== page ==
MAN ON TRIAL IN GERMANY FOR CHEMICAL WEAPONS-RELATED TRANSFER
In the latest edition of Trust & Verify from VERTIC on 21 July, an article concerns the managing director of a trading company in Saxony who has been charged with attempting to encourage the manufacture of chemical weapons. The main hearing of the trial opened on 24 May, and the case is expected to continue throughout June and July.
ENGLISH SHIPPING COURT JUDGMENT RECOGNISED IN MAINLAND CHINA FOR THE FIRST TIME
On 28 July, DLA Piper reported that, on 17 March, the Shanghai Maritime Court handed down a landmark decision, recognising an English court judgment in what is thought to be the first instance in which a commercial judgment from an English court has been recognised and enforced in mainland China. The article discusses what this case means for the recognition and enforcement, in future, of English (as well as other foreign) court judgments in China.
BREXIT: ENFORCEMENT OF JUDGMENTS AND THE HAGUE CONVENTION
On 18 July, an article from Irish law firm McCann Fitzgerald said that, after the UK membership of the Lugano Convention was rejected by the EU, the question of post-Brexit rules governing the jurisdiction of courts and the enforcement of judgments in civil and commercial matters remained. In July 2021, there was a proposal from the Commission that the EU should join the 2019 Hague Judgments Convention. The Commission had previously indicated its view that the 2019 Hague Convention along with 2005 Hague Convention on Choice of Court Agreements should provide the framework for future cooperation between the EU and the UK in the field of civil judicial cooperation. It is said that if the UK were to sign up to the 2019 Hague Convention, it too could apply to future judicial cooperation with the EU. It is still unclear whether the UK will take this step. However, while the Hague Conventions do provide a way forward, the article warns that they do not fill the entire vacuum left post-Brexit.
NONPROLIFERATION COMPLIANCE CHEMINFORMATICS TOOL (NCCT) MOVES TO FIELD TESTING
On 14 July, the Stimson Center reported that the prototype consists of a database of chemical structures, the NCCT database, implemented and run through a commercial, desktop-based cheminformatics software, and that the Stimson Center and American University conducted the first virtual workshop on the database in February 2021. It explains that the NCCT is intended as a practical tool to aid frontline officers – border security, customs, law enforcement, defence, chemical industry – to quickly check available chemical identifying information (name, registry number, molecular structure) against national or international control lists of chemical warfare agents or precursors. Such frontline officers typically have just seconds to determine whether a given substance is a concern or not – a task that can be complex and time-consuming even for chemists.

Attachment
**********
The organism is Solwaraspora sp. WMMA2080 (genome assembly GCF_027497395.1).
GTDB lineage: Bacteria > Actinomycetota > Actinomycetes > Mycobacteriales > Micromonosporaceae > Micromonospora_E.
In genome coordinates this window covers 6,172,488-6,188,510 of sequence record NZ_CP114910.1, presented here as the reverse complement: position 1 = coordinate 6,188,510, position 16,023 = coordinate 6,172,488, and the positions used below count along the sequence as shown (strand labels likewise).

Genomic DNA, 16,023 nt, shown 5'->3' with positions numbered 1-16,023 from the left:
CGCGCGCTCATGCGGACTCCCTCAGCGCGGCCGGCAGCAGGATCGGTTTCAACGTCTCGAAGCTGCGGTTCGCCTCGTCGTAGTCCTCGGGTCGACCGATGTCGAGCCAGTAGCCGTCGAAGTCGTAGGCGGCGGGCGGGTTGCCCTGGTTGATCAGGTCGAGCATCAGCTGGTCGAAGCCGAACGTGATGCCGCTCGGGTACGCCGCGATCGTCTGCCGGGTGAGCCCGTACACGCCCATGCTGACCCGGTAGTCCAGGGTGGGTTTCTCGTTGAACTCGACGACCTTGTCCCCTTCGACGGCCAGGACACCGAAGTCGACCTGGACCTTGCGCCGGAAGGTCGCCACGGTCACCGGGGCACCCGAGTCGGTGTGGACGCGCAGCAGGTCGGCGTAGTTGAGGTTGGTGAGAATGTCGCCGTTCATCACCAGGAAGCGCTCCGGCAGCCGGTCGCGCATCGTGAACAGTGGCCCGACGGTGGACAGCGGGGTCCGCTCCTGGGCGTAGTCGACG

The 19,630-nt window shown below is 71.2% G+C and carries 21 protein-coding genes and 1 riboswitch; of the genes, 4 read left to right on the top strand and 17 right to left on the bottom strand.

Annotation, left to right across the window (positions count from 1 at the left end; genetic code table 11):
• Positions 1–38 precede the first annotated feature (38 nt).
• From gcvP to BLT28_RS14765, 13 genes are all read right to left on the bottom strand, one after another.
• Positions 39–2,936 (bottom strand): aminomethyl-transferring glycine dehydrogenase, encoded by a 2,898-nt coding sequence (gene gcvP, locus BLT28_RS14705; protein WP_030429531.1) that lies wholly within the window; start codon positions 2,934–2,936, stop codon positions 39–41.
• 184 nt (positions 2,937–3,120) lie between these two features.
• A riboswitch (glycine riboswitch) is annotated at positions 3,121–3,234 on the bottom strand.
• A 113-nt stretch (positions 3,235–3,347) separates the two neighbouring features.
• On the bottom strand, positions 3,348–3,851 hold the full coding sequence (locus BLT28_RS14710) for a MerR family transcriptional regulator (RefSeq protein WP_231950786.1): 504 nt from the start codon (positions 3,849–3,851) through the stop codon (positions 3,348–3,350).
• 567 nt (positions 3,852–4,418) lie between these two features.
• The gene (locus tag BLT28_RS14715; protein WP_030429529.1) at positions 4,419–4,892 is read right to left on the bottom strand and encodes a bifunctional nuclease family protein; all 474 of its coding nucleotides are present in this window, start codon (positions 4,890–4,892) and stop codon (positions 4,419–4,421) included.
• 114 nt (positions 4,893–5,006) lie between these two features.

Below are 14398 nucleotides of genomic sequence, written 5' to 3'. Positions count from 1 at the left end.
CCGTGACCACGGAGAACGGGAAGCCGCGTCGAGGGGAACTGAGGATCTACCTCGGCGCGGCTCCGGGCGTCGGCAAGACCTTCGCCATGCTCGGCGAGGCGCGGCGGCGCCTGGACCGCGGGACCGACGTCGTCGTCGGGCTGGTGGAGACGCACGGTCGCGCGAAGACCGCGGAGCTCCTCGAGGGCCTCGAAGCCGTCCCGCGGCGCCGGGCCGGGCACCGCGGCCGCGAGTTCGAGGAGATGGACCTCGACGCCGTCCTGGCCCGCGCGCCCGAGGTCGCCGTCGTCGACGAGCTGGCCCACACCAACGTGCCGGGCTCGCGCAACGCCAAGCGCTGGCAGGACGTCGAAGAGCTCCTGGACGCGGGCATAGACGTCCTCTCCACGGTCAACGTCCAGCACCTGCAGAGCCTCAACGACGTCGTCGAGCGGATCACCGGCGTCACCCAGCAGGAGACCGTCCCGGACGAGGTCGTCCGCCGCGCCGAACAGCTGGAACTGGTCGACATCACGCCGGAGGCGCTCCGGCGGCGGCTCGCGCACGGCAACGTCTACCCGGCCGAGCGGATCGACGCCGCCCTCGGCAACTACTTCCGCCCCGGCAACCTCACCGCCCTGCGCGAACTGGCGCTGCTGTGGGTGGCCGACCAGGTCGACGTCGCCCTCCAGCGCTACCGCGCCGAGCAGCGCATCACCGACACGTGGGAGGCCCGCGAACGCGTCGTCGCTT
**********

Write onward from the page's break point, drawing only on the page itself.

PREVENTING NUCLEAR SMUGGLING IN SOUTHERN ASIA
On 27 July, an article from the Stimson Center proposes a regional response to encourage law enforcement cooperation to address the cross-border challenges posed by nuclear materials out of regulatory control.
TALIBAN EXPLOITATION OF COMMERCIAL SUPPLY CHAINS FOR THERMAL IMAGING SIGHTS
On 20 July, Conflict Armament Research published the third in its series on illicit weapons in Afghanistan. It says that the Taliban’s ability to access and deploy night vision equipment was a significant force multiplier in the years prior to the group’s takeover of Afghanistan in August 2021. The report details 2 commercial supply lines through which the Taliban sought to procure thermal imaging weapon sights utilising sights commercially available in the US and UAE. It is said that CAR has documented other weapon sights and optical devices in Afghanistan and is actively investigating the provenance of these items.
WTO ISSUES NEW EDITION OF WORLD TARIFF PROFILES
On 29 July, the WTO announced the 2022 edition of “World Tariff Profiles”, which provides comprehensive information on the tariffs and non-tariff measures imposed by over 170 countries and customs territories. The report was jointly prepared with the International Trade Centre and the United Nations Conference on Trade and Development (UNCTAD).
JERSEY: NEW FAILURE TO PREVENT MONEY LAUNDERING OFFENCE
On 26 July, Ogier published an article saying that, following in the footsteps of the failing to prevent tax evasion offence, with effect from 24 June, Jersey has introduced a new offence under Article 35A of the Proceeds of Crime (Jersey) Law 1999 of failing to prevent money laundering. It says that this is a significant development in the regulation of Jersey’s financial services industry: if a business is connected to certain persons who are engaged in money laundering, the business is itself at risk of committing a criminal offence unless it can demonstrate that its AML policies and procedures (both on paper and in practice) were nonetheless fit for purpose.
ENVIRONMENTAL CRIME DATA ADDED TO MONEY LAUNDERING RISK INDICATORS IN BASEL AML INDEX
On 27 July, the Basel Institute on Governance advised that the Basel Institute’s global money laundering index and risk assessment tool is adding environmental crime data to its set of indicators of money laundering and terrorist financing risk. It says that crimes involving wildlife, minerals, fish, forests and waste not only threaten the health of the planet and sustainable livelihoods, but the integrity of financial systems; and that such crimes are a highly profitable criminal enterprise. From the next edition, the Basel AML Index will include data on crimes involving flora, fauna and non-renewable resources.